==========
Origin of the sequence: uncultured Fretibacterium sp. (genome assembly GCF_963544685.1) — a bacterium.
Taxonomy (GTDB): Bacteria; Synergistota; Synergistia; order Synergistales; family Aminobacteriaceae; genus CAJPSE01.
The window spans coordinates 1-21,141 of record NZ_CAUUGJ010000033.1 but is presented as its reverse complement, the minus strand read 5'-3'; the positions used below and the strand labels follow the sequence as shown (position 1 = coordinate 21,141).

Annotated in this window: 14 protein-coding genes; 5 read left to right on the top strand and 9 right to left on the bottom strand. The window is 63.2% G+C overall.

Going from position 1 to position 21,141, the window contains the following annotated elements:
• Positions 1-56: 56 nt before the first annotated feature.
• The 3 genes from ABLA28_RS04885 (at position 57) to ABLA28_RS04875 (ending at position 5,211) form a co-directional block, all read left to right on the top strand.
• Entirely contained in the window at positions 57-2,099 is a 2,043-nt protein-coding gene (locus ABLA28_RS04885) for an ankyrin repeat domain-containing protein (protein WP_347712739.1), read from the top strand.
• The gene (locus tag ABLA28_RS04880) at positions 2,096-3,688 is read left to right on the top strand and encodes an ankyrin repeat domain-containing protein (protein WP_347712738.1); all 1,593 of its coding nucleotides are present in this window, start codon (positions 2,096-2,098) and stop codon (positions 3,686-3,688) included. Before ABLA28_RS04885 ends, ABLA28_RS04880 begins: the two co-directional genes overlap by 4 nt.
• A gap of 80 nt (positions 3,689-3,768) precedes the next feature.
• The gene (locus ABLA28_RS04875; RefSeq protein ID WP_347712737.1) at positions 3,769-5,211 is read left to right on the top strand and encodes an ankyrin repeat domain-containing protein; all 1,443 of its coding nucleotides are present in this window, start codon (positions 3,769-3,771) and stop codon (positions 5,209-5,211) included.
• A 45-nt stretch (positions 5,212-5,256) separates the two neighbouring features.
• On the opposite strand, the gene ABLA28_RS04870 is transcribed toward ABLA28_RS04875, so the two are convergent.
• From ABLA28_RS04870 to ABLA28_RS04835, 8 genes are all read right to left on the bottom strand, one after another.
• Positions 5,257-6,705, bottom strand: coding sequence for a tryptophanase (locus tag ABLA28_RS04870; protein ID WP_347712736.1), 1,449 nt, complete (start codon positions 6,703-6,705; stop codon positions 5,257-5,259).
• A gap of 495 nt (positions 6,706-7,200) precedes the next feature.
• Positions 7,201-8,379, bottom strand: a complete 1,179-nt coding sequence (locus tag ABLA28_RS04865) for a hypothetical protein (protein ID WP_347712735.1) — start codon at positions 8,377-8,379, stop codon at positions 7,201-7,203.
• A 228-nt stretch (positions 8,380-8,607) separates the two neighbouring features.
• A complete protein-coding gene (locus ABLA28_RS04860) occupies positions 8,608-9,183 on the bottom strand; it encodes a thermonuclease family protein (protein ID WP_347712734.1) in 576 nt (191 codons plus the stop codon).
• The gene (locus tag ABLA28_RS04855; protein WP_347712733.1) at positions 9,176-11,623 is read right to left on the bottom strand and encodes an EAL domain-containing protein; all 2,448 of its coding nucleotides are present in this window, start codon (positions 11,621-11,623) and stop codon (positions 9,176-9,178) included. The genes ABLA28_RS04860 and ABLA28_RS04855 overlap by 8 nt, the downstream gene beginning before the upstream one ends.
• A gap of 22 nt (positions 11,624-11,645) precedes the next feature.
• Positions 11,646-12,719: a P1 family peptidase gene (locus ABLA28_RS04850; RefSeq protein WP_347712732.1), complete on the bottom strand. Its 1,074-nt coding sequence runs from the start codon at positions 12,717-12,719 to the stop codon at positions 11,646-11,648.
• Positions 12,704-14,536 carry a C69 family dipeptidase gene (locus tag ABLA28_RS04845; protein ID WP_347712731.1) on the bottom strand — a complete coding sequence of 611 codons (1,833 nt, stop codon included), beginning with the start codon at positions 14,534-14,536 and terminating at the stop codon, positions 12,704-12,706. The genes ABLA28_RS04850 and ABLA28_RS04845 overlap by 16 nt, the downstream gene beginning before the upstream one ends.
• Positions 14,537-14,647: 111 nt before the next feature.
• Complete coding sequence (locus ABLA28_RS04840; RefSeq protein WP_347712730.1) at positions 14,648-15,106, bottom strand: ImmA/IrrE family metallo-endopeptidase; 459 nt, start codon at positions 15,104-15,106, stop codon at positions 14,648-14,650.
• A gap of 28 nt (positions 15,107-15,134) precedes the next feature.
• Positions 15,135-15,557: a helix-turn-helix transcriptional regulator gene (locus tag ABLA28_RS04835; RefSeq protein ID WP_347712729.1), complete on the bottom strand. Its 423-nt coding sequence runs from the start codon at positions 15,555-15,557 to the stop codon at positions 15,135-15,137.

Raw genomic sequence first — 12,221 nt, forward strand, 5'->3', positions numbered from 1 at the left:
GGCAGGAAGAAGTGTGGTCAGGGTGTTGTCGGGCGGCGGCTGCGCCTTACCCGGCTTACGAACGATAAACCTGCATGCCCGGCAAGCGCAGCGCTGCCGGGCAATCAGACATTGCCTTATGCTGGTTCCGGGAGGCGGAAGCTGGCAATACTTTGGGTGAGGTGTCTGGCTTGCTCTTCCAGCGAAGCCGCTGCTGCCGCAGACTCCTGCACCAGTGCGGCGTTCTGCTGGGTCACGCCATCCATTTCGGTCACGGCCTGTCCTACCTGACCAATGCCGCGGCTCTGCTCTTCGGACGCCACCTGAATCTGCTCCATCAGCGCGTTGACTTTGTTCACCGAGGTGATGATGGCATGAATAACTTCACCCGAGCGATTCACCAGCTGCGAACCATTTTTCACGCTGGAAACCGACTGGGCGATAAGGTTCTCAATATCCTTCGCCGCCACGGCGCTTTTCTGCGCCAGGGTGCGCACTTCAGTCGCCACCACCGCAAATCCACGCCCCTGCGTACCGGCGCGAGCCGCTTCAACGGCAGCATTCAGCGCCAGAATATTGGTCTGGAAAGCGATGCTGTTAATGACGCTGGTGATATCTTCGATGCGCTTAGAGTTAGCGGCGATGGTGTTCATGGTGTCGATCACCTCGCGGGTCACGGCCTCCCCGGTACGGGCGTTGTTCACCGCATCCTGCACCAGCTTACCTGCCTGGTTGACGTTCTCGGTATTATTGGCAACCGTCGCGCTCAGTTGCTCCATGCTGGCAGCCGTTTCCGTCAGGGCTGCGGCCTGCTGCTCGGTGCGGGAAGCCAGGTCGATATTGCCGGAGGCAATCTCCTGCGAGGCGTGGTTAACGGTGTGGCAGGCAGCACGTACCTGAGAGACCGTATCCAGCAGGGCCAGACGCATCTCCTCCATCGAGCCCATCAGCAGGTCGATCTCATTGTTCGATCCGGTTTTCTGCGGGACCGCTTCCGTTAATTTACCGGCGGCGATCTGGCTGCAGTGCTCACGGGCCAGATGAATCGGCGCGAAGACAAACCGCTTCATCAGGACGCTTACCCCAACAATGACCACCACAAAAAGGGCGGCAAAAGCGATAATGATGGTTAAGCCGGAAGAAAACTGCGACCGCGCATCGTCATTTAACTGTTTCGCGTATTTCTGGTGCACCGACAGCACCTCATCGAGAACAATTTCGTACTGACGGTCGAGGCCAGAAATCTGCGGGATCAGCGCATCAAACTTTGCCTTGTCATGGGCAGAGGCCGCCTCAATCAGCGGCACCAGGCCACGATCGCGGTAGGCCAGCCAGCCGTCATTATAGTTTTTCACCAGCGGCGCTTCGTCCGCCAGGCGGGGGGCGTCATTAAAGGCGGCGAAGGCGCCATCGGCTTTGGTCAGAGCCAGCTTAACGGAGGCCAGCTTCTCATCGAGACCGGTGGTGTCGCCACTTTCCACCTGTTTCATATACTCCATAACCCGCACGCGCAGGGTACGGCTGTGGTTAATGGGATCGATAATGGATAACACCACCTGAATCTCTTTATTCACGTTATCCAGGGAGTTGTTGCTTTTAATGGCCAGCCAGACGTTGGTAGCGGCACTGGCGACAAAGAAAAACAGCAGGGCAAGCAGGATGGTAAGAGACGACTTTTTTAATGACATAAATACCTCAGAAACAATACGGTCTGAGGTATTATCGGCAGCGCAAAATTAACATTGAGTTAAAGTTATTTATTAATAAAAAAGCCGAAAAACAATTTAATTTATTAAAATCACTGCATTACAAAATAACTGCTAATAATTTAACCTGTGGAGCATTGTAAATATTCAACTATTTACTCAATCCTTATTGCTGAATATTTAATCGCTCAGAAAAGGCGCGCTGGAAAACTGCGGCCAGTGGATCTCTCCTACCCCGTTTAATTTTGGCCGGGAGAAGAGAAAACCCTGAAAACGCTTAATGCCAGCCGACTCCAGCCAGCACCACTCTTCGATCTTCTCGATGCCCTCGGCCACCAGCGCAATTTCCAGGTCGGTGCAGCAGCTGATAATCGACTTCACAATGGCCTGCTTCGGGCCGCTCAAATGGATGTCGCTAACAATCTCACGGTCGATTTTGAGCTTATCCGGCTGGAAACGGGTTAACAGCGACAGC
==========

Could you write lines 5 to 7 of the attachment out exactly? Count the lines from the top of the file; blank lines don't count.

Going from position 1 to position 21,141, the window contains the following annotated elements:
• Positions 1-56: 56 nt before the first annotated feature.
• The 3 genes from ABLA28_RS04885 (at position 57) to ABLA28_RS04875 (ending at position 5,211) form a co-directional block, all read left to right on the top strand.